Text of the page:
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Re: Brexit

Post by Upton_O_Goode » Wed Jan 09, 2019 9:27 pm

Thanks for the update, Poodle. I continue to watch and listen with rapt attention.
“It is certainly sad and regrettable that so many innocent people died…Stalin was absolutely adamant on making doubly sure: spare no one…I don’t deny that I supported that view. I was simply not able to study every individual case…It was hard to draw a precise line where to stop.”

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Re: Brexit

Post by Matthew Ellard » Thu Jan 10, 2019 3:36 am

Poodle. You and your family are always welcome to move down to Australia.

We still all speak something very close to English
We have meat pies & peas ......and all that lovely non English cuisine.
Our beaches have white sand and not small pebbles like the UK.

We won't run out of food and immediately go into recession because of Brexit.
:D

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Re: Brexit

Post by TJrandom » Thu Jan 10, 2019 6:41 am

Matthew Ellard wrote:
Thu Jan 10, 2019 3:36 am
Poodle. You and your family are always welcome to move down to Australia.

We still all speak something very close to English
We have meat pies & peas ......and all that lovely non English cuisine.
Our beaches have white sand and not small pebbles like the UK.

We won't run out of food and immediately go into recession because of Brexit.
:D
And sharks and crocs for anyone who steps out of line... I ate a beef pie last week - a rather nasty first encounter, not to be repeated. It was more a gravy dumpling. They said it was black angus, but I suspect it was Englishman. Buyer beware!

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Re: Brexit

Post by Poodle » Thu Jan 10, 2019 8:01 am

... and nasty spiders and snakes, and those hats with corks hanging from them, and extreme right-wingers in Queensland. But I had a good time for the couple of months I was there.
As to Mrs May's three days to save her career, I got it wrong. There is, of course, yet another alternative - cancelling Brexit altogether - and it looks like it was this for which the three-day limit is designed. It was pushed by the Speaker, John Bercow, who is supposed to be scrupulously neutral in all things (and yes, there are ructions following his interference).
Cancelling Brexit would precipitate a revolution, I think, and rightly so - a referendum is a referendum, no matter how much you dislike the outcome.

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Re: Brexit

Post by Upton_O_Goode » Thu Jan 10, 2019 12:01 pm

Matthew Ellard wrote:
Thu Jan 10, 2019 3:36 am
Poodle. You and your family are always welcome to move down to Australia.

We still all speak something very close to English
We have meat pies & peas ......and all that lovely non English cuisine.
Our beaches have white sand and not small pebbles like the UK.

We won't run out of food and immediately go into recession because of Brexit.
:D
And you drive on the left side of the road. Don't forget that! (So do the Indians and the Japanese, however.)
“It is certainly sad and regrettable that so many innocent people died…Stalin was absolutely adamant on making doubly sure: spare no one…I don’t deny that I supported that view. I was simply not able to study every individual case…It was hard to draw a precise line where to stop.”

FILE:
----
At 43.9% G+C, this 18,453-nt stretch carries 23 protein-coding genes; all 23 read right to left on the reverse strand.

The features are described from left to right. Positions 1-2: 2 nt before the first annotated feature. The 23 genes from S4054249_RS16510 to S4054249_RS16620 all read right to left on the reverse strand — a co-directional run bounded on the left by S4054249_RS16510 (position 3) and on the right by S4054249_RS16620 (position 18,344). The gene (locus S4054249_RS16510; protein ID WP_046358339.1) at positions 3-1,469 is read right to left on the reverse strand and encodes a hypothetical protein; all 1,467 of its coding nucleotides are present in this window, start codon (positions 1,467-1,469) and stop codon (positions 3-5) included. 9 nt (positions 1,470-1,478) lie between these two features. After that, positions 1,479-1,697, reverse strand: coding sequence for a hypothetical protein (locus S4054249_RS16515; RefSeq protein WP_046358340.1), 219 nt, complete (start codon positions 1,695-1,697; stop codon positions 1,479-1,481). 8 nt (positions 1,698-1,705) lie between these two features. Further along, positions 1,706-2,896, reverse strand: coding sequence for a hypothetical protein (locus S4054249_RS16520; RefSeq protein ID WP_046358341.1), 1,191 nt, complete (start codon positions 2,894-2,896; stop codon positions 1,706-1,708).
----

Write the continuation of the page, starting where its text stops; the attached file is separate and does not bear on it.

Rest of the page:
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Re: Brexit

Post by Upton_O_Goode » Thu Jan 10, 2019 12:04 pm

Poodle wrote:
Thu Jan 10, 2019 8:01 am
... and nasty spiders and snakes, and those hats with corks hanging from them, and extreme right-wingers in Queensland. But I had a good time for the couple of months I was there.
As to Mrs May's three days to save her career, I got it wrong. There is, of course, yet another alternative - cancelling Brexit altogether - and it looks like it was this for which the three-day limit is designed. It was pushed by the Speaker, John Bercow, who is supposed to be scrupulously neutral in all things (and yes, there are ructions following his interference).
Cancelling Brexit would precipitate a revolution, I think, and rightly so - a referendum is a referendum, no matter how much you dislike the outcome.
Actually, I understood you to say in your earlier post that the three days might lead to a decision to cancel Brexit. My wife thinks Theresa May ought to be working out an alternative plan now. But what could it be? On one side: no-deal Brexit. On the other side: no Brexit. All the ground in between and in every other direction has been roped off by the EU negotiators. Or so it seems. Maybe they'll blink when faced with the loss of such a major player. (Or maybe not; I'm not sure the French have ever become quite reconciled to British membership. Britain is a rival for the affections of the Germans.)
“It is certainly sad and regrettable that so many innocent people died…Stalin was absolutely adamant on making doubly sure: spare no one…I don’t deny that I supported that view. I was simply not able to study every individual case…It was hard to draw a precise line where to stop.”

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Re: Brexit

Post by Poodle » Thu Jan 10, 2019 4:33 pm

Or so it seems, indeed. I cannot understand what is going on in Parliament at the moment - why don't they simply move to the vote? They're still talking about the May deal which has no hope of passing - I think merely because that's what's been scheduled. We shall see - the dread date approaches quickly. There's still time left for a bit more comedy, though, although (apart from Jeremy Corbyn calling for a general election, which he does at the drop of a hat) today has been mirthless so far.